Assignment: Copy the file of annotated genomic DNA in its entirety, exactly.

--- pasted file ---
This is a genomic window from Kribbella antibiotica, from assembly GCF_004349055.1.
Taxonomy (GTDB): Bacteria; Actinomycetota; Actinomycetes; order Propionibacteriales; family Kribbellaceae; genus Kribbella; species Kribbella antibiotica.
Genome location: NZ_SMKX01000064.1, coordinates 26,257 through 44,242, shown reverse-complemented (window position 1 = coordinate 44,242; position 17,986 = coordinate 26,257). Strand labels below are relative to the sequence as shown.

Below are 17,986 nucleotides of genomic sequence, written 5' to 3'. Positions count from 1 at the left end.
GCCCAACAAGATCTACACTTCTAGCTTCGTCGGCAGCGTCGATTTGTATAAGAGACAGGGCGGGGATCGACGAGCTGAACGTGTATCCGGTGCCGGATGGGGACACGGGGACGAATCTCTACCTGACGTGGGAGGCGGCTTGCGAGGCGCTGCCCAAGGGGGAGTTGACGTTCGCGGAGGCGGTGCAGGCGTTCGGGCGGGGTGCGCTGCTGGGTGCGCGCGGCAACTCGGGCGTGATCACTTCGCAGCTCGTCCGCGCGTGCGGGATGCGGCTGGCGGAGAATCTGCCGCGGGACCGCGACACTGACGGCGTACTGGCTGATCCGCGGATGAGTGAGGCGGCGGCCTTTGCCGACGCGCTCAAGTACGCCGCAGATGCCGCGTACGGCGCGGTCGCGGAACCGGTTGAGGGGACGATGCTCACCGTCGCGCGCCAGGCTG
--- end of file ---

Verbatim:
This is a genomic window from Kribbella antibiotica, from assembly GCF_004349055.1.
Taxonomy (GTDB): Bacteria; Actinomycetota; Actinomycetes; order Propionibacteriales; family Kribbellaceae; genus Kribbella; species Kribbella antibiotica.
Genome location: NZ_SMKX01000064.1, coordinates 26,257 through 44,242, shown reverse-complemented (window position 1 = coordinate 44,242; position 17,986 = coordinate 26,257). Strand labels below are relative to the sequence as shown.

Below are 17,986 nucleotides of genomic sequence, written 5' to 3'. Positions count from 1 at the left end.
GCCCAACAAGATCTACACTTCTAGCTTCGTCGGCAGCGTCGATTTGTATAAGAGACAGGGCGGGGATCGACGAGCTGAACGTGTATCCGGTGCCGGATGGGGACACGGGGACGAATCTCTACCTGACGTGGGAGGCGGCTTGCGAGGCGCTGCCCAAGGGGGAGTTGACGTTCGCGGAGGCGGTGCAGGCGTTCGGGCGGGGTGCGCTGCTGGGTGCGCGCGGCAACTCGGGCGTGATCACTTCGCAGCTCGTCCGCGCGTGCGGGATGCGGCTGGCGGAGAATCTGCCGCGGGACCGCGACACTGACGGCGTACTGGCTGATCCGCGGATGAGTGAGGCGGCGGCCTTTGCCGACGCGCTCAAGTACGCCGCAGATGCCGCGTACGGCGCGGTCGCGGAACCGGTTGAGGGGACGATGCTCACCGTCGCGCGCCAGGCTG